A Soulful Hitmaker
Bollywood get ready, Jaz Dhami is all about meaningful Punjabi music
Punjabi music has the fun side as well as
WHEN WE heard British musician Jaz (aka Jaswinder Singh) Dhami’s melodious Zulfa, we were pleasantly surprised. Here was a British rapper/musician/ bhangra artist singing in Punjabi, without belting out a club track about girls and their “dope shope” habits (like Yo Yo Honey Singh). But the lyrics had depth too: “Tu paa zulfa de jaal jaal, neele naina de naal naal” (roughly, “You weave a web with your tresses and your blue eyes”). And then we listened to High Heels, on which Honey Singh also raps, and which blames a girl’s high heels for the all the trouble in the world. Yes, he could do both well.
MIXING IT UP Dhami’s ability to switch from poet to pop-machine will come in handy for an Indie and Bollywood career. But how does another Brit bhangra artist stand out in a sea of the multitude of similar artists who have been trying to make it in India for the last decade (right from Apache Indian to Bally Sagoo)? Jaz is really not perturbed by that question. “Firstly, I don’t see any artist as competition. We’re all contemporaries and there is room for everyone,” he says. “Secondly, I think my style is fairly unique to me – I don’t fit the mould of the typical bhangra singer, which is why you haven’t heard me sing many of the run-of-themill bhangra tracks (I would like to do a couple, though). I like to challenge myself vocally and have made sure my collection of songs showcases my versatility, which includes even folk and pop.”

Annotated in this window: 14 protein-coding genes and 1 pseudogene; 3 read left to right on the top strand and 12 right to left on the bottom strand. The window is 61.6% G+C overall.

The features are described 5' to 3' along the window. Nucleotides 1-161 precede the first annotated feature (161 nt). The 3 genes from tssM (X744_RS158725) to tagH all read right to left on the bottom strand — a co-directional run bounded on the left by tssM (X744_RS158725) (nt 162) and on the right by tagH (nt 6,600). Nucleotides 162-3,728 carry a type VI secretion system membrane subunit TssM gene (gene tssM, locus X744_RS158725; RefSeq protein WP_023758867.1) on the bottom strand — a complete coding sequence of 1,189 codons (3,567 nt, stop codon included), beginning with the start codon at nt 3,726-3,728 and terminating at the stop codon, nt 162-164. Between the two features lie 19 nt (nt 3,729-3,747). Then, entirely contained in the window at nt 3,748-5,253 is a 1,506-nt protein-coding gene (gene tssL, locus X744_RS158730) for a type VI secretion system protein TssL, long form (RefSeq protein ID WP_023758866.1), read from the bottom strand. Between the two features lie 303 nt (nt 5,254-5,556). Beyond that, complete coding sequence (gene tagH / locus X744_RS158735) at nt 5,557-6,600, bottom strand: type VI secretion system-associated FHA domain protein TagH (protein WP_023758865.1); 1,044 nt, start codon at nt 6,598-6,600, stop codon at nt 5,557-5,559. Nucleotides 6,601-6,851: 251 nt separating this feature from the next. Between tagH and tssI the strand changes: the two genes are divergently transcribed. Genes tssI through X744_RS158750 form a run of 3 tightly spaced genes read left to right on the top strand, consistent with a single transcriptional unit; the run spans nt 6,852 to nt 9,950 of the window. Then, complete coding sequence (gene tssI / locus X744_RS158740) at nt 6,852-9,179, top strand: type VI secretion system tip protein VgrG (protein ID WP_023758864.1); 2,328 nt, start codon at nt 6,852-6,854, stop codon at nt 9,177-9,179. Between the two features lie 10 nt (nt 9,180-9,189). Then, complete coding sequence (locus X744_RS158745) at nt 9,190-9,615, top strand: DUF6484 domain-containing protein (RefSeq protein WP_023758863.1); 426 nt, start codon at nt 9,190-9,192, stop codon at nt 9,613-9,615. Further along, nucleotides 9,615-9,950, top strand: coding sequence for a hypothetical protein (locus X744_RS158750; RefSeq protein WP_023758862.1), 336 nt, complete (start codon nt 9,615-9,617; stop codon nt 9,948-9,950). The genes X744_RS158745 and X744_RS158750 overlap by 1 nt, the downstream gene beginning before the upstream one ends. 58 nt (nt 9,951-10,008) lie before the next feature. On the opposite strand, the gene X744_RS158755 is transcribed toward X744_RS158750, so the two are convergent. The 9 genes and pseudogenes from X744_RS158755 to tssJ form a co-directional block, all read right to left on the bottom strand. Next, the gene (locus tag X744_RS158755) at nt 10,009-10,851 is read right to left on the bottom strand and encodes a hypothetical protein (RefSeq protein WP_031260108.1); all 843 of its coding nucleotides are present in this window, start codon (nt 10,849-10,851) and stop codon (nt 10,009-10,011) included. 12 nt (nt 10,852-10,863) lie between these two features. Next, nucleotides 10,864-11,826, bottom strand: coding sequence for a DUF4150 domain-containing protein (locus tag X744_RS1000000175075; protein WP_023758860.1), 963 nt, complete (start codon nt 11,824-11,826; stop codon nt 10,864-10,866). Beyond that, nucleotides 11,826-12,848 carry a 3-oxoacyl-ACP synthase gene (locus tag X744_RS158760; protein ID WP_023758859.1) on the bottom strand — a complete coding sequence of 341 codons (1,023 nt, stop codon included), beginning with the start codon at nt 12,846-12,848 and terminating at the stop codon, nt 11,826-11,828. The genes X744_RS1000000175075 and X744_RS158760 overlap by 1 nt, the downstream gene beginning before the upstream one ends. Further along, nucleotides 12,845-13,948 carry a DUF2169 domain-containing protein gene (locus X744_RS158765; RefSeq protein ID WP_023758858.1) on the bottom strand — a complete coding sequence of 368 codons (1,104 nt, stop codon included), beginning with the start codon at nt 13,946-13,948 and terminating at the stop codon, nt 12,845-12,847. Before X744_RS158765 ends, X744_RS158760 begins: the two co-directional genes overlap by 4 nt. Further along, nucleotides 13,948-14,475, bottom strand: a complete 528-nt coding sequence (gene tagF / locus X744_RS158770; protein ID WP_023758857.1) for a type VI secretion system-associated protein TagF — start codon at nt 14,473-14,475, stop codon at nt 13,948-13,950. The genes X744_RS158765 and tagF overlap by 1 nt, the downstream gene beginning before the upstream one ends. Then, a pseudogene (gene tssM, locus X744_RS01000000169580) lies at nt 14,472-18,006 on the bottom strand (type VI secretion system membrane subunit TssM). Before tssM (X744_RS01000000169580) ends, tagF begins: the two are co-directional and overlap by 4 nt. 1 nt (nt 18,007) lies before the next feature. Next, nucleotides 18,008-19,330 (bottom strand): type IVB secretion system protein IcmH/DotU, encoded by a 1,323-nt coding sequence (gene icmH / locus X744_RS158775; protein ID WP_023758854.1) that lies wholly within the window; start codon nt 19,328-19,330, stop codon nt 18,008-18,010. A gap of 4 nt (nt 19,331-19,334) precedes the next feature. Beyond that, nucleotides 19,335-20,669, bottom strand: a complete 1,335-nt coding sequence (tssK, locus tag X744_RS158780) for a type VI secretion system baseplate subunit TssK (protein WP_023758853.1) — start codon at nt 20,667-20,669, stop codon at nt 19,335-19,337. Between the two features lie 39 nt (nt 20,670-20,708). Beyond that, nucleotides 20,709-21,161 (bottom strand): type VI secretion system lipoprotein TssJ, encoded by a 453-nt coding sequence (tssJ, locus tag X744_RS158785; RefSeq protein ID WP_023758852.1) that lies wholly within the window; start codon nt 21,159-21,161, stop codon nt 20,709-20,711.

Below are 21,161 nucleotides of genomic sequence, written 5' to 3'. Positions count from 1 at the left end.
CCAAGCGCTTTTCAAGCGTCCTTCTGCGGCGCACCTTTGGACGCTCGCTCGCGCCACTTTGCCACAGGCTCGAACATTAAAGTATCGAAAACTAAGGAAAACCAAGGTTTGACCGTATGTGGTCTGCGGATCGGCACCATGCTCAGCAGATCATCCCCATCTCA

PUNJABI’S GOT SOUL Dhami started learning music when his father placed a harmonium in front of him at age nine, and has studied Indian classical music in Punjab, along with earning a Popular Music diploma in the United Kingdom.
This combination of technique and worldly knowledge could be the reason for his 2012 single with Honey Singh. High Heels, went viral (it has well over three crore views on YouTube). One would think that there is a formula for a hit song – especially the addition of sexy girls. “No! I don’t think there’s a formula for making a song a hit,” he responds. “I feel like you lose focus on the creative part of making a song if you start thinking whether it will be a hit or not. The plan is always to make a good song and have a great visual to go with it.”
He does think that the genre of Punjabi music is one that has helped him grow. “That kind of music has an advantage. It’s got a fun side that makes you want to dance, then it’s got the soulful elements, too. Punjab was a big region before partition – ghazals, qawwalis, bhangra, Sufi and Punjabi folk all hail from the same region, so it’s all part of what influences my music.”
Next on the agenda is a song for an Abhishek Bachchan starrer, another song with Dr Zeus (he’s the one with that big ’90s hit,
and a collaboration with American rapper French Montana. He’s got the tunes, now it’s all about taking over the world, one Punjabi song at a time.